….and what have we done?
Well, it’s been a quick year ; and a long one.
I remember distinctly writing last year’s Christmas post and vowing to be more consistent in my warblings. I was only ever so slightly late when Covid struck and sent the whole world into a spin. Life, as we knew it, was completely turned upside down.
Who on earth would ever have thought that on a Wednesday afternoon in March we would be making a fool of ourselves, en famille, doing zumba over Zoom? That didn’t last long.
The novelty of confinement quickly wore off. Literally all of our bookings were (understandably) cancelled. The French Government were very responsive and helped us out short term during April and May ; eventually the Summer was all rebooked with French guests (British guests tend to book really far in advance so French Summer guests are a bit of a rarity!) and most of those who had to cancel rebooked for 2021 so we count ourselves very lucky indeed.
We were also very lucky in that the 1km allowance for daily exercise could easily be stretched to long walks in the woods without ever meeting another soul – just one of the advantages of life in the sticks. I have to admit to feeling pretty stupid , filling out my “attestation de déplacement” just in case a bored gendarme might be lurking in the bushes waiting to pounce out and fine me 135 euros on the spot for not having filled it out before leaving home. But then again, I’ve always been a rules and regulations kinda gal and old habits die hard!
I decided to keep myself busy and signed up at the local Mairie to sew masks for Jayac’s release. I hadn’t sewn for quite a while so I was really looking forward to getting back behind the machine. A small group of women also turned up to offer their services and discuss the various techniques on which was the best design, how to adapt patterns etc etc.I was getting quite carried away with the idea and when the Mayor asked how many masks we would like to sew I enthusiastically blurted, out, “I’ll take 50 to start off with!”.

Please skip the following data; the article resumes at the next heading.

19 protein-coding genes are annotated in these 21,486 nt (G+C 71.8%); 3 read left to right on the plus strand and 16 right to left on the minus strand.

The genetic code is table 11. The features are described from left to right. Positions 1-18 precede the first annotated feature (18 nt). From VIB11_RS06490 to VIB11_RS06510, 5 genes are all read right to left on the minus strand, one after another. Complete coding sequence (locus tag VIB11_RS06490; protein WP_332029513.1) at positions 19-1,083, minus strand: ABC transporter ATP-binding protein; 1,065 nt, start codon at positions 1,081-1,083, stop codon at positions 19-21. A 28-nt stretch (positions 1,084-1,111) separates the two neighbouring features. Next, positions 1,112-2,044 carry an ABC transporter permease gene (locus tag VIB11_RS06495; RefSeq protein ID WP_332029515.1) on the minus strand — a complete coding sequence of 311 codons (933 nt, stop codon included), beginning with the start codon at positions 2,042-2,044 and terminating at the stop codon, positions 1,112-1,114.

Other voices followed. “I’ll take 10”. “I might manage 20 but I’m not sure”. I’ll just take 5″.
They obviously knew more about this mask making marlarky than I did. I was there for days, measuring, cutting, folding, sewing, adding elastics … I soon got into a rythym though and was quite proud of my little pile of completed masks when Emma & Alistair asked if I could make some for them and their friends. Off I went again, glad I had kept all the offcuts of material from previous sewing projects. Waste not, want not!
Our own house build was thrown into chaos as well. It was all going swimmingly and we were secretly quite proud at how quickly it was advancing, given that bureaucratic speed isn’t one of France’s great fortés. The ground floor was more or less complete and our two man team of trusty workers decided to have a week’s break before tackling the upstairs – the night before confinement struck. They didn’t come back.
Amar was thrown into disarray. This was mid March and we needed to be out of our rented accommodation by the end of May.
I could see him mentally looking around for solutions and feeling his eyes land on me, wondering if I would cut the mustard. Probably not, but let’s face it, he didn’t have much choice.
Luckily we had pre bought most of the materials before so we had the necessary stock of metal rails, plasterboard, insulation, etc. We just needed to get it all assembed over a near 5 metre drop over the empty stairwell.
Boards laid on thick wooden planks to cover most of the hole and two ladders on top so we could work at the same height did nothing for my confidence. I struggled to get the screws in at a height and even more trying to hold the plasterboard in place while Amar took charge of the electric screwdriver. He was exasperated with his new, next to useless assistant! I practically begged him to take some photos of me at work ( for posterity and fun factor!) but he saw this as futile and time-wasting – there was work to be done, for goodness sake!!
Nothing else for it then but to take them myself. While he was off collecting supplies from the garage, I quicky set up the camera on the self timer and took photos of me myself – with varying degrees of success I have to say!
We got the job done though, in spite of it all and eventually moved in at the end of June.
Just in tme for me to start a temporary part time job as a helpline agent for UK Nationals applying for their obligatory post Brexit French residency permits.
Having left behind 7 gites and all the work that went along with that, I figured I’d have plenty of spare time 😉 Well, confinement and travel restrictions have certainly given me more free time than I would have liked, but apart from ensuring that I’ve had little opportunity to be bored, I have had the best experience, learning new skills, meeting some fantastic work collegues (albeit still only virtually) and helping to alleviate the stress of filling in online forms for those who are not computer savvy or don’t have internet.
I even managed to get myself on French TV ( for all of 3 blink and miss it seconds 🙂 ! )The Brexit deadline has come and gone but as long as you are already here, you can still apply up until 30th June. I can honestly say I’ll be sorry when my contract finishes but I’m sure I’ll stay in touch with the team so that’s one good thing to have come out of 2020!!
Let’s hope there’s a lot more positive things coming our way in 2021!